Maggie Rivas-Rodriquez is the director of the Voces Oral History Project, at the University of Texas at Austin. It’s a program that collects and shares the stories of American Latino and Latina veterans who lived to tell their tales.
“But what about those who died in service? It’s a topic appropriate this Memorial Day,” Rivas-Rodriquez says. “And it’s a question Fred Flores asked me at a Voces interviewer training session in Houston.”
Fred Flores – whose uncle, Johnnie Flores, died in combat during World War II – hoped that Johnnie’s memory could be archived with the others.
“Fred sent our project a thick packet of carefully photocopied letters from his uncle,” Rivas-Rodriquez says. “He also attached a narrative of his own recollections of New Year’s Eve 1944, when his uncle Johnnie’s death was confirmed.”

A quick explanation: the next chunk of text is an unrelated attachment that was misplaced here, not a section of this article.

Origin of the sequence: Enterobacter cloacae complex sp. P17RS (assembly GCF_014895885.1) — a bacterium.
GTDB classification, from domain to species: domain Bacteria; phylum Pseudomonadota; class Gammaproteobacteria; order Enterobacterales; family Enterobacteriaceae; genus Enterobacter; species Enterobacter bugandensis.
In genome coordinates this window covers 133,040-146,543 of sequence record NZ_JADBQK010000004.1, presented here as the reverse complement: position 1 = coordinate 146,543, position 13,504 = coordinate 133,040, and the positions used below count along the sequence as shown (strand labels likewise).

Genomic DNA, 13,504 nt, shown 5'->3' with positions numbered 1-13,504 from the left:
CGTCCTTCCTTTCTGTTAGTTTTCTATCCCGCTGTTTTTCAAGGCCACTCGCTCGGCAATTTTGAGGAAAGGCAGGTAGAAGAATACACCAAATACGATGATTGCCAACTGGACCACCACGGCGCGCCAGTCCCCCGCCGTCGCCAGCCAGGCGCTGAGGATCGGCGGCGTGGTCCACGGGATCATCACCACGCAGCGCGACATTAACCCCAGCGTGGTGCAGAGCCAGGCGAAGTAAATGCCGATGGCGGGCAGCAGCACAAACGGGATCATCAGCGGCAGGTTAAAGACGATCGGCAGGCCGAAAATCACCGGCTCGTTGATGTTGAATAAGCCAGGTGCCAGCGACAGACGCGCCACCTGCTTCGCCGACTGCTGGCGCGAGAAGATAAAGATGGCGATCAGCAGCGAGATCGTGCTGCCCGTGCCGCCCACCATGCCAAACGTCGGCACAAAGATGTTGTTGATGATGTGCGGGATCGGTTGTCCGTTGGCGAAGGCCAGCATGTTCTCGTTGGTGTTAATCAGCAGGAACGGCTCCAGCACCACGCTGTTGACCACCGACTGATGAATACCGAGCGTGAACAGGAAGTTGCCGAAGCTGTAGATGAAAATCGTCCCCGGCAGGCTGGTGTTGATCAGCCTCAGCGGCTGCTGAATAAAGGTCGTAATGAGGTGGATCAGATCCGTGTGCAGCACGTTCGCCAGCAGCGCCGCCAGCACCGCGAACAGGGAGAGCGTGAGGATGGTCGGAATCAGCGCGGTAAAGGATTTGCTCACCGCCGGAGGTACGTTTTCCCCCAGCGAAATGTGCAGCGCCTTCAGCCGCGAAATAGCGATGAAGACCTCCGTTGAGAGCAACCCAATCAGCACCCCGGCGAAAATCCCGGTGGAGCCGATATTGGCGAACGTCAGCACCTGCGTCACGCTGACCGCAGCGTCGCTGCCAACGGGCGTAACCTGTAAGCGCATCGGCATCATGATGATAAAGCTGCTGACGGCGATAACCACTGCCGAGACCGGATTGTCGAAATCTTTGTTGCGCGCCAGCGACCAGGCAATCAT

“My generation is the last to have seen or known Johnnie, though only through short, fleeting, youthful memories,” he wrote in a letter. “For this reason I have gathered all that I could of Johnnie’s life to provide it for the next generations of this family.”
Like Fred Flores, Rivas-Rodriquez also had an uncle who died during combat in Vietnam.
“Today, I remember him through photographs and the letters he wrote to my sisters and me from across the ocean,” she says. “Through the Voces Oral History Project, we are able to do that year round, providing a way for family members to remember their loved ones and bring them back to life through stories and photographs, if only for a day or an hour.”
Written by Haley Butler.